Thursday, June 21, 2012

A good fly is easy to tie and catches fish

Gibby's D.T. Variations are easy and quick to tie, plus they really appeal to snook in the surf.
A good fly is one that catches fish.

A good fly also is one that is easy and quick to tie.

I was surfing the Internet a year ago or so when I found a good-looking fly that I thought might work well on redfish. When I investigated further, I discovered there were 62 tying steps involved in tying that fly.

Too many for me!

My D.T. Variation, perhaps the best fly I’ve found for sight-fishing snook in the surf, is a classic example. It’s very easy to tie and it has accounted for several thousand snook over the years. There are only five tying steps and it takes only a few minutes to tie.

What more could you want?

Too many times, fly tyers get too complicated in their designs, trying to mimic baitfish, crabs, shrimp and other food to perfection. Exact imitation isn’t necessary or even desired in the salt.

Remember this adage: Hungry fish plus good presentation equals hookup.


I remember one winter when I discovered a shrimp pattern that I thought would be the cat’s meow for snook in the surf. It looked exactly like a live shrimp.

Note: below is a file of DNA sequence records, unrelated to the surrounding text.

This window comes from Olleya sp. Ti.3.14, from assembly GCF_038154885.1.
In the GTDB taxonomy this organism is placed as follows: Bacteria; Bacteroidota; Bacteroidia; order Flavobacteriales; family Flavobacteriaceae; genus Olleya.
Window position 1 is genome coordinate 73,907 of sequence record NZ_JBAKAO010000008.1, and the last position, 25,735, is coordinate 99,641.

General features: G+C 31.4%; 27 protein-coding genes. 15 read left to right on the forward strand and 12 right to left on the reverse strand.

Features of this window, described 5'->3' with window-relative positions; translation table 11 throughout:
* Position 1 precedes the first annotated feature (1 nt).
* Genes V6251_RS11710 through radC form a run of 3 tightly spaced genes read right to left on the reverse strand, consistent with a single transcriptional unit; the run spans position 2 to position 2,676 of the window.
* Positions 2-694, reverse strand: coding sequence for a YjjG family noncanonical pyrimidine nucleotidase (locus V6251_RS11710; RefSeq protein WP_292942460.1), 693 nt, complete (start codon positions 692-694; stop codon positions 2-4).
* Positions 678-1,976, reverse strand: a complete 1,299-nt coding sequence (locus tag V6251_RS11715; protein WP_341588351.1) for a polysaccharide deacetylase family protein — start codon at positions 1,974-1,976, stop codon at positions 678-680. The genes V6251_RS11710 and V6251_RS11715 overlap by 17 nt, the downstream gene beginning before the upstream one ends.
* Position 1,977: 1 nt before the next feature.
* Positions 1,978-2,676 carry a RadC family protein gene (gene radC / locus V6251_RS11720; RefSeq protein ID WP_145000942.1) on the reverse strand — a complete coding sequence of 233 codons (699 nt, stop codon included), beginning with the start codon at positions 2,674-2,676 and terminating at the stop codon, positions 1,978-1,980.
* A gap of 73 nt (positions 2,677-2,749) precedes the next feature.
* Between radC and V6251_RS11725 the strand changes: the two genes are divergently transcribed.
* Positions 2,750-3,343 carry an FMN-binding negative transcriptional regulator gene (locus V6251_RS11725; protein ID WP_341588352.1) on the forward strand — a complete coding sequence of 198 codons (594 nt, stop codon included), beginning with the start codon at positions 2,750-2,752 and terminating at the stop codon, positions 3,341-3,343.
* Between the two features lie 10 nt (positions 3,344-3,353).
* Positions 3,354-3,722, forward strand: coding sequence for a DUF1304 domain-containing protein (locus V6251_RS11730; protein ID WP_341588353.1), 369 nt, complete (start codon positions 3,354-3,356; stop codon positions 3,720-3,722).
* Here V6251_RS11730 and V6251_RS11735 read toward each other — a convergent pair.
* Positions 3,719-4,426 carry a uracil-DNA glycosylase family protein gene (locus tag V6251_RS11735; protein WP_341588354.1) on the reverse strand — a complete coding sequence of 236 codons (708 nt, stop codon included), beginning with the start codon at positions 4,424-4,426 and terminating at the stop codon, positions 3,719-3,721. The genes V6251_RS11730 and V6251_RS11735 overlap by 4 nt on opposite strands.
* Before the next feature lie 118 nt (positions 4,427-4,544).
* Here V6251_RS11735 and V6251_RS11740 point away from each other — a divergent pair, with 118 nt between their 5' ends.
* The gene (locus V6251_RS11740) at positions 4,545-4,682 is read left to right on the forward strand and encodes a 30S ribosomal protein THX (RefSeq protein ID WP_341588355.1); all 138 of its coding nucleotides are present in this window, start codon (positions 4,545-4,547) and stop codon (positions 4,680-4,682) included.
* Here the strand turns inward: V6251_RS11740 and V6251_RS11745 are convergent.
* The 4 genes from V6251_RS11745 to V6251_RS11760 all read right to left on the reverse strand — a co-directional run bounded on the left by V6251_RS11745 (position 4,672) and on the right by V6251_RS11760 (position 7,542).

I spent a couple of weeks tying up a bunch and was sure I had the “magic fly.”

First time out, I was disheartened when snook after snook ignored the realistic pattern.

What I’ve discovered is that you really don’t want to give the snook (or any fish) time to study your fly. Let them see it, then try to get it away from them.

When sight-fishing snook in the surf, I’ll strip the fly in front of the fish. When the snook turns to follow, I’ll speed up the retrieve to trigger the strike. This is where most anglers slow their retrieve.

Big mistake.

Try to get that fly away from the snook. If the fish wants it, you can’t strip too fast.

I’ve spent the last 30 years sight-fishing snook in the surf and I’ve learned a thing or two. Your success is directly correlated to your ability to see the fish. If you can see them, you’ve got a chance to catch them.

When I first started beach snook fishing, I used Lefty’s Deceivers, one of the most-famous saltwater flies ever. However, Matt Hoover, a guide in Naples, Fla., sent me a well-used D.T. Special and said that “it’s the only fly you’ll ever need for snook in the surf.”

He was right.

I’ve tweaked the fly over the years to fit my needs, adding eyes, a touch of red and epoxying the head. My version is called Gibby’s D.T. Variation. I did not design or invent the original D.T. Special. I take no credit for that.

My D.T. Variation is a little tougher and lasts a little longer than the original D.T.

Both are effective flies for sight-fishing snook in the surf.

Best of all, they take little time to tie.


Hook: Mustad 34007 No. 1 to No. 4

Thead: White flat-waxed Monochord

Tail: Four white neck hackle (two on each side) facing (not splayed).

Flash: Pearl Krystal Flash

Collar: White neck hackle (palmered)

Eyes: 3D Prism Stick-On.

Epoxy: Devcon 2-Ton